Most likely, you want your retirement plan to do more than just pay for your comfortable life. You probably want to be sure your spouse continues to live well if you die first.

You may also want to leave money to your children or grandchildren. Life insurance is the only financial product in existence created for the purpose of providing you with money for a bequest or bequests as soon as you pay the first premium.

If you have enough money to continue to pay the premium, you need not be wealthy to leave your heirs a substantial sum.

Existing Life Insurance and Retirement Planning

As you approach retirement, you will probably want to take a careful look at your life insurance situation.

If you are maintaining a policy purchased earlier in life, you will want to review it.

  • You will want to be sure that your beneficiary designation is current.
  • If you have a policy issued before 2009, it is possible you can pay a lower premium for the same coverage. In 2009, the industry mortality tables were revised. They projected longer lives. This meant each insured had more time to pay premiums, So monthly premiums were reduced.
  • If the surrender period of your existing policy has expired, you will pay no penalty for transferring to a new policy with lower monthly premiums. A new surrender period will begin, but surrender periods do not affect the amount paid your beneficiary or beneficiaries on your death. They affect only your ability to withdraw cash from the policy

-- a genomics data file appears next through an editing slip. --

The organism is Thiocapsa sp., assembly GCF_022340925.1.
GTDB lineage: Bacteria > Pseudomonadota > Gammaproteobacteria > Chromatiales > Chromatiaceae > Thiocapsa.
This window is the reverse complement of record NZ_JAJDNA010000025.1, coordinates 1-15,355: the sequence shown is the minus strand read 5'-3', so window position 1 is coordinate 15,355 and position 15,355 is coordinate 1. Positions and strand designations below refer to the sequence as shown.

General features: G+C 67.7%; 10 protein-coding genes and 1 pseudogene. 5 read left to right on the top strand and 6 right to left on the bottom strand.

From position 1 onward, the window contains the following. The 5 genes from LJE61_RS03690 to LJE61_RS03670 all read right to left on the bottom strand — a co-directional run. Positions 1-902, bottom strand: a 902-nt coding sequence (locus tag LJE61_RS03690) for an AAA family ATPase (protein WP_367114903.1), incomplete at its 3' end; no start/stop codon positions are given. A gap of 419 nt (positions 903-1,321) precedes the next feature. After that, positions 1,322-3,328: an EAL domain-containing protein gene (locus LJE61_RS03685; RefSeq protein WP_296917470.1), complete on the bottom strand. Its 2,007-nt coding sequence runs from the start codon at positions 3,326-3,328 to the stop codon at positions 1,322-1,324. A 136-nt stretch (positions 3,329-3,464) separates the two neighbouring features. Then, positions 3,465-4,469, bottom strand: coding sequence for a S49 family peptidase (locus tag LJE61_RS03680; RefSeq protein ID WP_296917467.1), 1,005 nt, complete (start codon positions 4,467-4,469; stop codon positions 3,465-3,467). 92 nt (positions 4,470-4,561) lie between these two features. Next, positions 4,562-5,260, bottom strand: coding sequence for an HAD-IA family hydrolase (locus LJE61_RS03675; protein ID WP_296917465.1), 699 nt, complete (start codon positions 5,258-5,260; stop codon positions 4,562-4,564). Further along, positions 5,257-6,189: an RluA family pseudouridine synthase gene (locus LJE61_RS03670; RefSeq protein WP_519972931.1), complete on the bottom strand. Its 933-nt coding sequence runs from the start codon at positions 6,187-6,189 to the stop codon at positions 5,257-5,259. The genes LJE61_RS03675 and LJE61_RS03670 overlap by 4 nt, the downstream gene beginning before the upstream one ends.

Before you replace your policy with a new one think very carefully. If there is a chance you may need to withdraw cash from the policy or terminate it early, do not replace your old policy with a new one. The costs imposed on withdrawals during the surrender period will probably outweigh the premium savings of a new policy.

New Life Insurance and Retirement Planning

There is a myth that you need life insurance only when your children are at home or in school. Many well publicized financial advisors tell everyone in eye- or ear-shot that you should own life insurance only while you are young and raising a family.

In reality you and your spouse are never so old that you have no need for life insurance.

You can never be sure what emergencies your spouse might run into when you are no longer around.

Life insurance, if you can afford it after meeting your retirement income needs, will give you peace of mind:

  • You will have a death benefit that passes to your spouse or heirs income-tax-free on your death. This allows you to have confidence that your spouse will be comfortable after you die. It also guarantees that the money you wish to pass to your heirs is there when the time comes.
  • Long Term care riders allow you to use the death benefit for long term care if needed.

And as long as you do not need to withdraw cash from the policy, surrender fees have no effect. Surrender fees do not affect the policy’s death benefit.

Source by Anne L Potter

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